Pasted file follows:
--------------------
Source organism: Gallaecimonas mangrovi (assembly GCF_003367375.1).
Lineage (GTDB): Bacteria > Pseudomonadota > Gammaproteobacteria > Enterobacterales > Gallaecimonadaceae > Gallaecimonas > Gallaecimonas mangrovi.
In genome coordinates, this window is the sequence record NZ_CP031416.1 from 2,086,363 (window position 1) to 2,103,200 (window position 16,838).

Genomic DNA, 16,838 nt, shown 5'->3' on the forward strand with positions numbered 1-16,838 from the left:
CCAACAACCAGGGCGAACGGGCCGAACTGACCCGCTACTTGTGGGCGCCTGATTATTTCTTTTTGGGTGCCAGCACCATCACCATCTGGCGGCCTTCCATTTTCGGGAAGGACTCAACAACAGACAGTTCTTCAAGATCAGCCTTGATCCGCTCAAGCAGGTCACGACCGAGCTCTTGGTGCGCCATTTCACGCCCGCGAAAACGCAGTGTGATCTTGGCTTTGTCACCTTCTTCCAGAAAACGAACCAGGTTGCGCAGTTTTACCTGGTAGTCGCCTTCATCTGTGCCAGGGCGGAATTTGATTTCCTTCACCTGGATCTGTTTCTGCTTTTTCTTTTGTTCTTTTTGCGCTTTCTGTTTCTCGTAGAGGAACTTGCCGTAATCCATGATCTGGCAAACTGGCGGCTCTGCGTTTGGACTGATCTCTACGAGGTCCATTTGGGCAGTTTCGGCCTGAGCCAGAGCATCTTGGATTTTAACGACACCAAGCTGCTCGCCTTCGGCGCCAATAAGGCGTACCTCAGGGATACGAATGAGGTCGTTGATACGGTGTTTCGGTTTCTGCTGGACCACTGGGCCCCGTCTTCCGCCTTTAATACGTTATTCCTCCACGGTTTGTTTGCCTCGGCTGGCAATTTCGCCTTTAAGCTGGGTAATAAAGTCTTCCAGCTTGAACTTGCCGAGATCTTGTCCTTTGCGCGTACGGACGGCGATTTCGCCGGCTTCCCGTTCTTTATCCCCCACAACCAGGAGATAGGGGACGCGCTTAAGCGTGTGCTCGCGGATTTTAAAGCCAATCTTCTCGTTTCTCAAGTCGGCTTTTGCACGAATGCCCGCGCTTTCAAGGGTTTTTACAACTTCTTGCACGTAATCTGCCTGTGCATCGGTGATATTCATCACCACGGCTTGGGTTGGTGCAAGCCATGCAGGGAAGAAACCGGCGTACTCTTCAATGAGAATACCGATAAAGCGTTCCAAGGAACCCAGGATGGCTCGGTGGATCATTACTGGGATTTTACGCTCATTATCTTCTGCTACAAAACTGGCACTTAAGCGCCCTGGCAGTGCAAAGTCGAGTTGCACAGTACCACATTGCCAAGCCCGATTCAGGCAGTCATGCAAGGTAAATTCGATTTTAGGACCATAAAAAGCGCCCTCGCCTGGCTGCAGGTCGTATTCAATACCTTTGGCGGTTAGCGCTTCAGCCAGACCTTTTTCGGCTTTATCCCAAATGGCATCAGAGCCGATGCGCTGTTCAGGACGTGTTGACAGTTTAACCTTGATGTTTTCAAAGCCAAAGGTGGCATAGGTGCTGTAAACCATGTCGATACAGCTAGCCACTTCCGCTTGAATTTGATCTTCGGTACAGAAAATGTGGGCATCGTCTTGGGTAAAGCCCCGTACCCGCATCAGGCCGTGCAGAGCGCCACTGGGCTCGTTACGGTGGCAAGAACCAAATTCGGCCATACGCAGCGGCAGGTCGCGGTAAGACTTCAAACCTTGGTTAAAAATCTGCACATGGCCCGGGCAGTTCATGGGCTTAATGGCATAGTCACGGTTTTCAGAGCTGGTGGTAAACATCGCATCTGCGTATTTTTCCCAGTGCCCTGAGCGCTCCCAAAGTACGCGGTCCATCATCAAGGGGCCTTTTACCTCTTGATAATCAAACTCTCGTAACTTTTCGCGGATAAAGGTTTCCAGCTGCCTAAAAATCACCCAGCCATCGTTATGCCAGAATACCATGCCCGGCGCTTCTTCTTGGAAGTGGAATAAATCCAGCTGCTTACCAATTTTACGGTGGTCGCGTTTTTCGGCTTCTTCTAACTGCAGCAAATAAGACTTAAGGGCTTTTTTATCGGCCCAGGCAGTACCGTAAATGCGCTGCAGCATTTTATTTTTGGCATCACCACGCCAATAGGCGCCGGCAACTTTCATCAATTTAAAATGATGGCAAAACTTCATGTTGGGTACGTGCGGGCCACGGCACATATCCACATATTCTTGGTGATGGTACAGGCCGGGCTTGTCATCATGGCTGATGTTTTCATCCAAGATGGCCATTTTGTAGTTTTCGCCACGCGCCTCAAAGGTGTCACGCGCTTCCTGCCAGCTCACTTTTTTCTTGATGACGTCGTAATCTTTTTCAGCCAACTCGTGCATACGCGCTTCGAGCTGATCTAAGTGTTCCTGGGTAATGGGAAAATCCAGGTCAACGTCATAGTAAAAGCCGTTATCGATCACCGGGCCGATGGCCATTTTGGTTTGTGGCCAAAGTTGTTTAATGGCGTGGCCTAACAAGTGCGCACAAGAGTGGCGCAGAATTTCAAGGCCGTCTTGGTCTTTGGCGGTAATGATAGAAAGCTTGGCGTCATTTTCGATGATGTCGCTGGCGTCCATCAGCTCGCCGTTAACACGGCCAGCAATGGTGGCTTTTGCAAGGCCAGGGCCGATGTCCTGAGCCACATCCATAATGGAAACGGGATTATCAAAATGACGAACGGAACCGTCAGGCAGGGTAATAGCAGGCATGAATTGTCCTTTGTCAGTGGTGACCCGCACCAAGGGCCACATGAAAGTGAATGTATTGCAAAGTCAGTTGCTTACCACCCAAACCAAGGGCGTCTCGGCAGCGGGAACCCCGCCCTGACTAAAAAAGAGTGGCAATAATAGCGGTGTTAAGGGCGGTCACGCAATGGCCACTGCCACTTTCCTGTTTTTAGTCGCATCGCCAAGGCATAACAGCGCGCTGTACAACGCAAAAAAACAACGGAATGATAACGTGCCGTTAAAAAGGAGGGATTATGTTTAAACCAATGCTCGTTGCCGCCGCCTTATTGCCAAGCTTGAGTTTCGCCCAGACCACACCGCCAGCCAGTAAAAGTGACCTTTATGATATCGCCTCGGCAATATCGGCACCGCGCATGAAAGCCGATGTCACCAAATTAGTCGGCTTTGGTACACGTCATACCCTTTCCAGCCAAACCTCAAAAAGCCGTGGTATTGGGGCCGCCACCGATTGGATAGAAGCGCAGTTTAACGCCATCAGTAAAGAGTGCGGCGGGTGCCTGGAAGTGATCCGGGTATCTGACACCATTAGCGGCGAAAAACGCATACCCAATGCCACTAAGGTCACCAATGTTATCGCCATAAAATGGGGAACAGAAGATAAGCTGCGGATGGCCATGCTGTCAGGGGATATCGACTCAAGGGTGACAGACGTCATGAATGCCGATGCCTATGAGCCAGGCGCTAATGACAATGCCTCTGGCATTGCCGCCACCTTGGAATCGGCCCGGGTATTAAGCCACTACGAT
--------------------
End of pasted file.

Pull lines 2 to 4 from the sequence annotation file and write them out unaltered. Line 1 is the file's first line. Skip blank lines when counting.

Lineage (GTDB): Bacteria > Pseudomonadota > Gammaproteobacteria > Enterobacterales > Gallaecimonadaceae > Gallaecimonas > Gallaecimonas mangrovi.
In genome coordinates, this window is the sequence record NZ_CP031416.1 from 2,086,363 (window position 1) to 2,103,200 (window position 16,838).

Genomic DNA, 16,838 nt, shown 5'->3' on the forward strand with positions numbered 1-16,838 from the left: